Professor Mark Birkin has been awarded the 2019 Royal Geographical Society Murchison Award for his pioneering work on the development and application of urban analytics.
The award recognises excellence in geographical research, fieldwork, teaching and public engagement, presented annually as part of the Society’s Annual General Meeting. This year the Society’s medals and awards recognise 20 different people for their outstanding contributions to geography. The award ceremony will take place on Monday 3 June 2019 in London.
Professor Birkin’s major research interests are in simulating social and demographic change within cities and regions, and to understand the impact these changes make on services like housing, roads and hospitals, using techniques of microsimulation, agent-based modelling and GIS.
Professor Birkin said: “It is a privilege to receive this award as one of a growing community of innovators in the field of urban analytics. Whilst methods from AI and big data may be new, urban analytics is clearly inspired by the long and rich tradition of research – in the Royal Geographical Society and elsewhere – which deepens our understanding of the world, with a view to making it a better place.”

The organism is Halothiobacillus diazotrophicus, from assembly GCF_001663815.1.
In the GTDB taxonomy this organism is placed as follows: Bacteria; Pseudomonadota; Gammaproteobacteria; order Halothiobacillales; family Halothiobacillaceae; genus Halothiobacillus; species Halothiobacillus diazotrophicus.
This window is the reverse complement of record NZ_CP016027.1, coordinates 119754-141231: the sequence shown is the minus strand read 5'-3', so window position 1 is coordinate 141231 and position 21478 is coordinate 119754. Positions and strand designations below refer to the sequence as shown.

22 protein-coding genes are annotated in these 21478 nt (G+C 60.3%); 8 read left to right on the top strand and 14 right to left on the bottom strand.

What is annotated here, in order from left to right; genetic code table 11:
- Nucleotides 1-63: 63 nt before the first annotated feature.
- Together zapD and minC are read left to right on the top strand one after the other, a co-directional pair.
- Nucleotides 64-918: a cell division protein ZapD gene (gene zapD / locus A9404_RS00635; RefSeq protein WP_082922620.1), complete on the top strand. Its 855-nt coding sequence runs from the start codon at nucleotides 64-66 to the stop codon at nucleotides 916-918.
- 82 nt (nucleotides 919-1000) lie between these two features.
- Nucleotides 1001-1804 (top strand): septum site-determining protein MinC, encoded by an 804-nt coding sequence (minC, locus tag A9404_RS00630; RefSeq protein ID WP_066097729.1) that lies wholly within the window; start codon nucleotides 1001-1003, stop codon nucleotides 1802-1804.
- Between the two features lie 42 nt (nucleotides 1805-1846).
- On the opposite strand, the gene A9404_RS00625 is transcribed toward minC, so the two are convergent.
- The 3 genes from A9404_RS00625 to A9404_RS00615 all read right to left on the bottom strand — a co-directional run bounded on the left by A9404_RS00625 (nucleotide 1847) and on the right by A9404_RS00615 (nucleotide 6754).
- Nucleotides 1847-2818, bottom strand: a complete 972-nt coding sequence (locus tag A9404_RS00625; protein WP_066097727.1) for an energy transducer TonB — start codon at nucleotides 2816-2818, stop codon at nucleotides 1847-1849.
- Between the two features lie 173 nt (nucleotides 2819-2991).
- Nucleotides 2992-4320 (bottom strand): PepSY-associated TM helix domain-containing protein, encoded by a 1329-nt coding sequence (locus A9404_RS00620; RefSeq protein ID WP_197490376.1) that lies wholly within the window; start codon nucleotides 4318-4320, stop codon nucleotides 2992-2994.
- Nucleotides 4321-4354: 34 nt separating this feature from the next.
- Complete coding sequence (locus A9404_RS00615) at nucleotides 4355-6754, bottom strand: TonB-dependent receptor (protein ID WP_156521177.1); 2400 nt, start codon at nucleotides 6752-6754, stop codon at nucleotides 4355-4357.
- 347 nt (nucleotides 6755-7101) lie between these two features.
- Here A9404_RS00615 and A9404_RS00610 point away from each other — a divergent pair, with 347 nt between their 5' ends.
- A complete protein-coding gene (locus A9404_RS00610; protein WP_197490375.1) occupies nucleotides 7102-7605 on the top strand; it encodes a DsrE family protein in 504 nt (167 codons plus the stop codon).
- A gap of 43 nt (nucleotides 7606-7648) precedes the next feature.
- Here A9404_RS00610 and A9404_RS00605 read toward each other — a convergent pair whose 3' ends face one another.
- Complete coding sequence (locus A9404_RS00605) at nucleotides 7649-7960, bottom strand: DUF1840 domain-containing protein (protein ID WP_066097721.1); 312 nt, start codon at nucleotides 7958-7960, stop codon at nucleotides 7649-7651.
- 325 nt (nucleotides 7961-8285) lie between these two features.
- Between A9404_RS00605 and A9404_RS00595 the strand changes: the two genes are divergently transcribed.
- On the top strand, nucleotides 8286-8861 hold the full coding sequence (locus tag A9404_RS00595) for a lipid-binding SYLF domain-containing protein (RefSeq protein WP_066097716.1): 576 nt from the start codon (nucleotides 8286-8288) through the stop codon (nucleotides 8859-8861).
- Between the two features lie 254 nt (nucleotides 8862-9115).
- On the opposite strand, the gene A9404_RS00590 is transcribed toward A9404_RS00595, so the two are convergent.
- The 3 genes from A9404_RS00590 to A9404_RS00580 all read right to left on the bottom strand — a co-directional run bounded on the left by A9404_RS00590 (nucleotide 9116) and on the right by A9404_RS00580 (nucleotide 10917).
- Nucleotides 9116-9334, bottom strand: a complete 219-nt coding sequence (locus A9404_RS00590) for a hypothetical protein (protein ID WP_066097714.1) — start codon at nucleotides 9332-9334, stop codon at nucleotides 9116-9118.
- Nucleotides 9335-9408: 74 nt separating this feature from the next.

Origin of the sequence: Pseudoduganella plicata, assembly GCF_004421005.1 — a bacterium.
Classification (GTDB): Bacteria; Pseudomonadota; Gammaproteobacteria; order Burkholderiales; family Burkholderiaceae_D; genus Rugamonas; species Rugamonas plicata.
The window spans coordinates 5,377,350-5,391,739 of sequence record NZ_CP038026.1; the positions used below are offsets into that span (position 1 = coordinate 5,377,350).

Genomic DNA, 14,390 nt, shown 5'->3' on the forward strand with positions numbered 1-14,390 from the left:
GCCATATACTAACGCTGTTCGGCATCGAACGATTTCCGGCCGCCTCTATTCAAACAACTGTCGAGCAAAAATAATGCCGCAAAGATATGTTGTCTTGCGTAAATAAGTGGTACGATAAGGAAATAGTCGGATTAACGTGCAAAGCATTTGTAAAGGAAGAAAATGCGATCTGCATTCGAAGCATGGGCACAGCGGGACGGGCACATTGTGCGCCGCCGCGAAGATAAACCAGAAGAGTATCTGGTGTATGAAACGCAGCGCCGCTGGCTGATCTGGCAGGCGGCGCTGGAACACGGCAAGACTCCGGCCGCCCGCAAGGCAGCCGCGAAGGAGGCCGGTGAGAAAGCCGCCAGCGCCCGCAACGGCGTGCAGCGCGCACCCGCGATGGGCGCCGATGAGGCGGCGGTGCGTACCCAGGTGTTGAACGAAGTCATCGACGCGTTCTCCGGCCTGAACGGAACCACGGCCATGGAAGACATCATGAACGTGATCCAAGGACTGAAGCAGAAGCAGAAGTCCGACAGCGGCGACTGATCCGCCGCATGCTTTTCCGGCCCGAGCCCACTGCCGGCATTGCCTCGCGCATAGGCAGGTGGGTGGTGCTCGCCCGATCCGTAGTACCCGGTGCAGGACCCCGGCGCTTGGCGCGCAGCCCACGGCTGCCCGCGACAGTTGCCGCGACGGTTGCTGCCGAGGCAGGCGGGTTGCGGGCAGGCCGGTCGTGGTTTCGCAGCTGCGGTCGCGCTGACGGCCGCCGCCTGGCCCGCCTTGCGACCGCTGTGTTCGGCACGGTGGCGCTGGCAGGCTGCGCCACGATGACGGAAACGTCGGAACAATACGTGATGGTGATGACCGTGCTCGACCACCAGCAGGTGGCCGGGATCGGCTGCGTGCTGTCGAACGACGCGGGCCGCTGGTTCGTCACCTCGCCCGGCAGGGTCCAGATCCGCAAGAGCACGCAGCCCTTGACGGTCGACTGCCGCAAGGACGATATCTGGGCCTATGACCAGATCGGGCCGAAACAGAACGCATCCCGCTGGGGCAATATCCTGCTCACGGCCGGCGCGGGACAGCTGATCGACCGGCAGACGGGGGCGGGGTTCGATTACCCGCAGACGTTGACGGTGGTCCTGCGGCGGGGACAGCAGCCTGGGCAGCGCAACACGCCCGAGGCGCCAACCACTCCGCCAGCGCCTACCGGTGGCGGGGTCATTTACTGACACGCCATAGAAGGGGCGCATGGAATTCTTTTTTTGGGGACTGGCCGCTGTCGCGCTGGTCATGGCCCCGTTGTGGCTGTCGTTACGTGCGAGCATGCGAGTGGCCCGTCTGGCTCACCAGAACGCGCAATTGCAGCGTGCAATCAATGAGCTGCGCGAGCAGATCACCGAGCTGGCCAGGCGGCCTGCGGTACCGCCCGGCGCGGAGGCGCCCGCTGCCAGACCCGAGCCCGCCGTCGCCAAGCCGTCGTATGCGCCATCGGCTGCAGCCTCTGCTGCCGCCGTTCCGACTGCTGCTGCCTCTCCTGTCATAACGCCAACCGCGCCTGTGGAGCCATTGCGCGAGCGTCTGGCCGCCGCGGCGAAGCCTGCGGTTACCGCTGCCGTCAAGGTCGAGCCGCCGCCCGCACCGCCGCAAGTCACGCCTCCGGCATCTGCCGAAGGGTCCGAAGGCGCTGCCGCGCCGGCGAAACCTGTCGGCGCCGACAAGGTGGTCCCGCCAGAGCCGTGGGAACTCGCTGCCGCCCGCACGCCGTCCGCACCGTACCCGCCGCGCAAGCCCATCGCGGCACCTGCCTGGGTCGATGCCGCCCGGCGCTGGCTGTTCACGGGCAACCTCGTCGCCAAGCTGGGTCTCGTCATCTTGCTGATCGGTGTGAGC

Professor Birkin was recently announced as the lead for the new Urban Analytics programme at The Alan Turing Institute; a priority area that employs new data from ‘smart cities’ to provide transformative insights.
Today the Royal Geographical Society also announced Professor Trevor Barnes and Dame Fiona Reynolds as the recipients of the Society’s two Royal Medals.
First presented in 1882, the Murchison Award (also known as the Murchison Grant) is awarded for publications judged to have contributed the most to geographical science in preceding recent years. The Award was bequeathed by Sir Roderick Murchison (1792-1871), a Scottish geologist famous for his investigation of the Silurian System. Sir Roderick was one of the founders of the RGS in 1830 and served as President in four spells between 1843 and 1871.